This repair process is best suited to discrete areas of defects particularly where several smaller potholes can be repaired in one go. Firstly, the damaged area must be assessed and cleaned of water and debris. Then, the heater or infrared heating unit is positioned over the pothole or damaged asphalt and heated to a material specific dependant temperature to soften the surface of the road without burning it. This should take roughly 8 minutes but will vary according to the road surface material. Both wind and ambient temperature will largely affect the heat times as well as the time the material will remain workable during the repair. Once the material is sufficiently softened the machine can be removed and the softened material can be re-worked using a shovel and rake. This method means that the damaged asphalt can be recycled and converted into a workable condition, so it is not wasted. Once it has been raked back into place, new hot asphalt mix is added and smoothed into position. This hot mix must then be compacted using a road roller to create a strong thermal bond between the repaired area and the new surface.

This method is considered permanent and must be undertaken by experts who are trained to operate the required machinery for the job. This method is quicker to use, requires less disturbance to the road and recycles the original asphalt so less is needed to fill in the pothole. It also reduces the carbon footprint of traditional full-depth asphalt patching by around 85% and is more cost effective. There is no saw cutting or jack hammering involved which means there is no dust, noise or harmful vibrations making it easier and safer for workers.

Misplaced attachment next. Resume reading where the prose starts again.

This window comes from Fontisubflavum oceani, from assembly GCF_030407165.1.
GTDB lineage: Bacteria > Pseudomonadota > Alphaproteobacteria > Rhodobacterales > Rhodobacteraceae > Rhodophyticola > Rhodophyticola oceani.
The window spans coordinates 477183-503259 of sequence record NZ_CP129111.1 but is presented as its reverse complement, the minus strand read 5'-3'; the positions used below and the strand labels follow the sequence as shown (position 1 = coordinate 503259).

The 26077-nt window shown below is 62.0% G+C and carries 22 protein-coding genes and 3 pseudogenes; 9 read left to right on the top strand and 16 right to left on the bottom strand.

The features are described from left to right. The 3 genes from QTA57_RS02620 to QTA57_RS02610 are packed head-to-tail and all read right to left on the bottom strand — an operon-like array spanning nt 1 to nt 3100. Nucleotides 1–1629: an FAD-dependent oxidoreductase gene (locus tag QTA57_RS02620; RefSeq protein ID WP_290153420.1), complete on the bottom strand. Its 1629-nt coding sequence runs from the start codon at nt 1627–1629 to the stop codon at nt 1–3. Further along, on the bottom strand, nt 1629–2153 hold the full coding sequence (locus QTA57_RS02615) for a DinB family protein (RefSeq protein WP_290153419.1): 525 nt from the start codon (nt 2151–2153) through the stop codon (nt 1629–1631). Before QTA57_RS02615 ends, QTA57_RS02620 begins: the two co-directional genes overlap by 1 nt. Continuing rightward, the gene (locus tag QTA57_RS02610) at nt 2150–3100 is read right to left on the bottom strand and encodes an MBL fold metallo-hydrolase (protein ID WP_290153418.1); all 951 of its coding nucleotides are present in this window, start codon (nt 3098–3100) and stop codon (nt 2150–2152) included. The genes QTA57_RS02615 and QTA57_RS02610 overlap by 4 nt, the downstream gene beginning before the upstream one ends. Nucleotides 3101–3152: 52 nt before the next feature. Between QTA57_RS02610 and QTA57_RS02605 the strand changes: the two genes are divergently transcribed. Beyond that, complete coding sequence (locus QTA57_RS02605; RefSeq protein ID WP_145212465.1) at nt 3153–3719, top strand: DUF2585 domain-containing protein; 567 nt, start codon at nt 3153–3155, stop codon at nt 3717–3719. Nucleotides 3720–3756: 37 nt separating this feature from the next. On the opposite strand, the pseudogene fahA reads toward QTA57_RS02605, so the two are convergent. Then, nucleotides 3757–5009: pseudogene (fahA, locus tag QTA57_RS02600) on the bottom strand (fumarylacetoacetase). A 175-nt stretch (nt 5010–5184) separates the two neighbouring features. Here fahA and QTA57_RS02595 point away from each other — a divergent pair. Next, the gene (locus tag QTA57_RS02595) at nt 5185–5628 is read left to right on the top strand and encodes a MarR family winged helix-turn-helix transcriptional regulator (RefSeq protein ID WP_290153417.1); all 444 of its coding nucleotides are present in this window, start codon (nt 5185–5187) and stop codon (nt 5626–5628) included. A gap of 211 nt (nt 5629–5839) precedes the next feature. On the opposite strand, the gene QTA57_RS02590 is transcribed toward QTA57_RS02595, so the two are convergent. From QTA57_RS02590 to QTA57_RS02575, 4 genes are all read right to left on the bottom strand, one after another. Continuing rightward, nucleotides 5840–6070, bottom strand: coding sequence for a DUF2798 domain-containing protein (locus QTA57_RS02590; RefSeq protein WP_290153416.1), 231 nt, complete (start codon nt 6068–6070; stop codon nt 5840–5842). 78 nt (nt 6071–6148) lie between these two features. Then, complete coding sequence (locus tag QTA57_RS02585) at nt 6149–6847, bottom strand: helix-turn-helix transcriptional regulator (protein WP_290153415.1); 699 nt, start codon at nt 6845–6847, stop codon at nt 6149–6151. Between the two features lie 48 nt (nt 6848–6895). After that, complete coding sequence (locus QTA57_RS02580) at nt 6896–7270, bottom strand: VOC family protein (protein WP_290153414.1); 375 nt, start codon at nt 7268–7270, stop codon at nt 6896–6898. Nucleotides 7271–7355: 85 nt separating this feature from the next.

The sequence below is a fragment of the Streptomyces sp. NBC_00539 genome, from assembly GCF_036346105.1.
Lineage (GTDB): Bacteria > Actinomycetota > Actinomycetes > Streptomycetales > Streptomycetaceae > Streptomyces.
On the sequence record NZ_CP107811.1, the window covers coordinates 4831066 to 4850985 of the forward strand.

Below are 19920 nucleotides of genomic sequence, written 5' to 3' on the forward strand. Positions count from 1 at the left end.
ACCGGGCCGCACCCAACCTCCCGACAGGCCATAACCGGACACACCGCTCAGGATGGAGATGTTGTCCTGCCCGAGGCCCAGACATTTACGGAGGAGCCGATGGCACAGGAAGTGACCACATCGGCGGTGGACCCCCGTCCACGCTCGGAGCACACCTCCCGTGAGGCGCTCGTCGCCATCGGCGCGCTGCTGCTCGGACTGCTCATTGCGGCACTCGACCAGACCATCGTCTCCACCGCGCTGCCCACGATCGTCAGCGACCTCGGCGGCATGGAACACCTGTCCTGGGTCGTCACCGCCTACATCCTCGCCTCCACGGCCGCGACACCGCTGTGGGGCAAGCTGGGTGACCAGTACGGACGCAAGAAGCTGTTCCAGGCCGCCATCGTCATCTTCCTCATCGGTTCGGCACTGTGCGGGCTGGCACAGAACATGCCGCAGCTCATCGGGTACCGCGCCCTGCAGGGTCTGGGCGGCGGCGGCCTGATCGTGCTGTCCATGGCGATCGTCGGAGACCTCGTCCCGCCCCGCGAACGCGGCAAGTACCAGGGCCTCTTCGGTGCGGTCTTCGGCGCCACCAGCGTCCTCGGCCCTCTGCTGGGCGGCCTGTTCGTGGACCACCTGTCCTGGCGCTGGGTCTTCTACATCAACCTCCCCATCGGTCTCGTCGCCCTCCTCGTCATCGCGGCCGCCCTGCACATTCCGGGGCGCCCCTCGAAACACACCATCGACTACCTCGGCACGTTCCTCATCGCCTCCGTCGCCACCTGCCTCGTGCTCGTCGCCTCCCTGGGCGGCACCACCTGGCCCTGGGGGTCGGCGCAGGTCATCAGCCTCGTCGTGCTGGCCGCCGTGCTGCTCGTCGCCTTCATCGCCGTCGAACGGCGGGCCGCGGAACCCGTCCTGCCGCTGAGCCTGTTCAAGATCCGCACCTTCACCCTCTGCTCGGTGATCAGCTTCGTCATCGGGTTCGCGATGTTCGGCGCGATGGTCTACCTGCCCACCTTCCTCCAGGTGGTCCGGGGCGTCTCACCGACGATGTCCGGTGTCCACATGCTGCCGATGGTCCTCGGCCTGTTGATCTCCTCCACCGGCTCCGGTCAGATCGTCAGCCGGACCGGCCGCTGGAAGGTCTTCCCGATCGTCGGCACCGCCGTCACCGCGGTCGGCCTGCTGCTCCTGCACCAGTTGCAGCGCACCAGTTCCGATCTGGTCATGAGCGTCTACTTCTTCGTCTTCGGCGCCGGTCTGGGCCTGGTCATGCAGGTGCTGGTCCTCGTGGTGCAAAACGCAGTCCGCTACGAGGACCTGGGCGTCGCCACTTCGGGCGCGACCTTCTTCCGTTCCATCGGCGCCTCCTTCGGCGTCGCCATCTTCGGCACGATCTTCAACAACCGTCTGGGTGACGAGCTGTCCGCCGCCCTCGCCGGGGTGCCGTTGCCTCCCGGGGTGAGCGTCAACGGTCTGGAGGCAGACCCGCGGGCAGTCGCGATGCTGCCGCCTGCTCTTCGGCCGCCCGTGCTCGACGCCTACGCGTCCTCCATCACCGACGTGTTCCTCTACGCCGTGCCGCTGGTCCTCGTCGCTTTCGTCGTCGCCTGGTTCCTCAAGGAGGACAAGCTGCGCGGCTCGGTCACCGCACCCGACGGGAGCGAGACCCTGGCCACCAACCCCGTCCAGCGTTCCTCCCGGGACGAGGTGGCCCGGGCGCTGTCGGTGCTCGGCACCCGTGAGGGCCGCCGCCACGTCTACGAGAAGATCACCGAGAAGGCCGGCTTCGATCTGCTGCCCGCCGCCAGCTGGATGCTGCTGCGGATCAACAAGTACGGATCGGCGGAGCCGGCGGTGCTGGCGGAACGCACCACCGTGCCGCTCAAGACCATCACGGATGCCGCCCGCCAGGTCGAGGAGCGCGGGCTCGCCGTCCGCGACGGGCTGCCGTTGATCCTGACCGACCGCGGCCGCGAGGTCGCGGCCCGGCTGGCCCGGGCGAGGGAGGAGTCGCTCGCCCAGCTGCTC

An EZ solution

Although these pothole solutions are effective in permanently resolving your pothole problems, they are noisy, time consuming, costly, weather dependant and require some serious man power and expensive equipment.

Red Stag Materials was formed in 2018 to provide innovative alternatives products to the UK Infrastructure services industry, particularly in Highway Maintenance which is hamstrung by a lack of variety and creativity in the products they work with. Red Stag are the UK’s exclusive supplier of EZ Street Asphalt, a game-changing product in the cold asphalt market.

So, what is EZ Street Asphalt?

EZ Street Asphalt is a high-quality polymer modified cold asphalt product that provides a First Time Fix to pothole problems delivering sustainable highway repairs without breaking the budget. Fixing that bothersome pothole just got a whole lot simpler. In fact, it can be achieved in just 3 easy steps.

  1. Brush away any loose debris in the pothole.
  2. Lay 2 inches of the EZ Street Asphalt into the pothole and thoroughly compact it using a hand tamper or compactor plate.
  3. Repeat this process 2 inches at a time until the pothole is filled. Overfill the pothole by about an inch to allow for a final compaction.

All that this requires is one person, a brush, a shovel, and a compaction tool. No heavy machinery, no noise, no heat, no mixing, no exorbitant costs, no dust, and no harmful vibrations. A quick, easy and cost-effective solution to an ordinarily time-consuming and expensive problem.

To solve your pothole problems and upgrade your infrastructure contact Red Stag Materials Ltd for an EZ solution.